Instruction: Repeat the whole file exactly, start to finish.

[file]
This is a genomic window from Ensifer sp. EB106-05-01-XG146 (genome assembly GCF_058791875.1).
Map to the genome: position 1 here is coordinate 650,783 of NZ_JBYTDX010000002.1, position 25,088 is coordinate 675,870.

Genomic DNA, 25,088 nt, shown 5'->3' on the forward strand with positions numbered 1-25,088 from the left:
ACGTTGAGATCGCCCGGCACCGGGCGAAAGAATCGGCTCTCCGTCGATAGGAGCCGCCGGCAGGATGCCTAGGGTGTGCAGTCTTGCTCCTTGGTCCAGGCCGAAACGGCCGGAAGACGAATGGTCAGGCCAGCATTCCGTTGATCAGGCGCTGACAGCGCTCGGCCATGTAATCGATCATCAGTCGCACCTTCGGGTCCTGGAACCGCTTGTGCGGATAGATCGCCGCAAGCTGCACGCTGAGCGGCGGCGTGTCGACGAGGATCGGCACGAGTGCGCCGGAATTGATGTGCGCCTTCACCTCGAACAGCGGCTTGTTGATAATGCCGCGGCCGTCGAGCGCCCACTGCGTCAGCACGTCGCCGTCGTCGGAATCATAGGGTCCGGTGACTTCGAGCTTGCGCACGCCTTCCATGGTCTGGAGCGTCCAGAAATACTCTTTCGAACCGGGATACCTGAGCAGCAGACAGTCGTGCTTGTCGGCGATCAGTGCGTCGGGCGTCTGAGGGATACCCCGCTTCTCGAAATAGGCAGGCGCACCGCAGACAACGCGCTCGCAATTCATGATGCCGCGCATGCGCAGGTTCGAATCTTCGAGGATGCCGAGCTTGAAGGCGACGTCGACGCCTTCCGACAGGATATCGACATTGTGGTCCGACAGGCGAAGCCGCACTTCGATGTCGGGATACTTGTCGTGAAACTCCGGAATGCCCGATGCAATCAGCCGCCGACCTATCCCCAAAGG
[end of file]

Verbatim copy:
This is a genomic window from Ensifer sp. EB106-05-01-XG146 (genome assembly GCF_058791875.1).
Map to the genome: position 1 here is coordinate 650,783 of NZ_JBYTDX010000002.1, position 25,088 is coordinate 675,870.

Genomic DNA, 25,088 nt, shown 5'->3' on the forward strand with positions numbered 1-25,088 from the left:
ACGTTGAGATCGCCCGGCACCGGGCGAAAGAATCGGCTCTCCGTCGATAGGAGCCGCCGGCAGGATGCCTAGGGTGTGCAGTCTTGCTCCTTGGTCCAGGCCGAAACGGCCGGAAGACGAATGGTCAGGCCAGCATTCCGTTGATCAGGCGCTGACAGCGCTCGGCCATGTAATCGATCATCAGTCGCACCTTCGGGTCCTGGAACCGCTTGTGCGGATAGATCGCCGCAAGCTGCACGCTGAGCGGCGGCGTGTCGACGAGGATCGGCACGAGTGCGCCGGAATTGATGTGCGCCTTCACCTCGAACAGCGGCTTGTTGATAATGCCGCGGCCGTCGAGCGCCCACTGCGTCAGCACGTCGCCGTCGTCGGAATCATAGGGTCCGGTGACTTCGAGCTTGCGCACGCCTTCCATGGTCTGGAGCGTCCAGAAATACTCTTTCGAACCGGGATACCTGAGCAGCAGACAGTCGTGCTTGTCGGCGATCAGTGCGTCGGGCGTCTGAGGGATACCCCGCTTCTCGAAATAGGCAGGCGCACCGCAGACAACGCGCTCGCAATTCATGATGCCGCGCATGCGCAGGTTCGAATCTTCGAGGATGCCGAGCTTGAAGGCGACGTCGACGCCTTCCGACAGGATATCGACATTGTGGTCCGACAGGCGAAGCCGCACTTCGATGTCGGGATACTTGTCGTGAAACTCCGGAATGCCCGATGCAATCAGCCGCCGACCTATCCCCAAAGG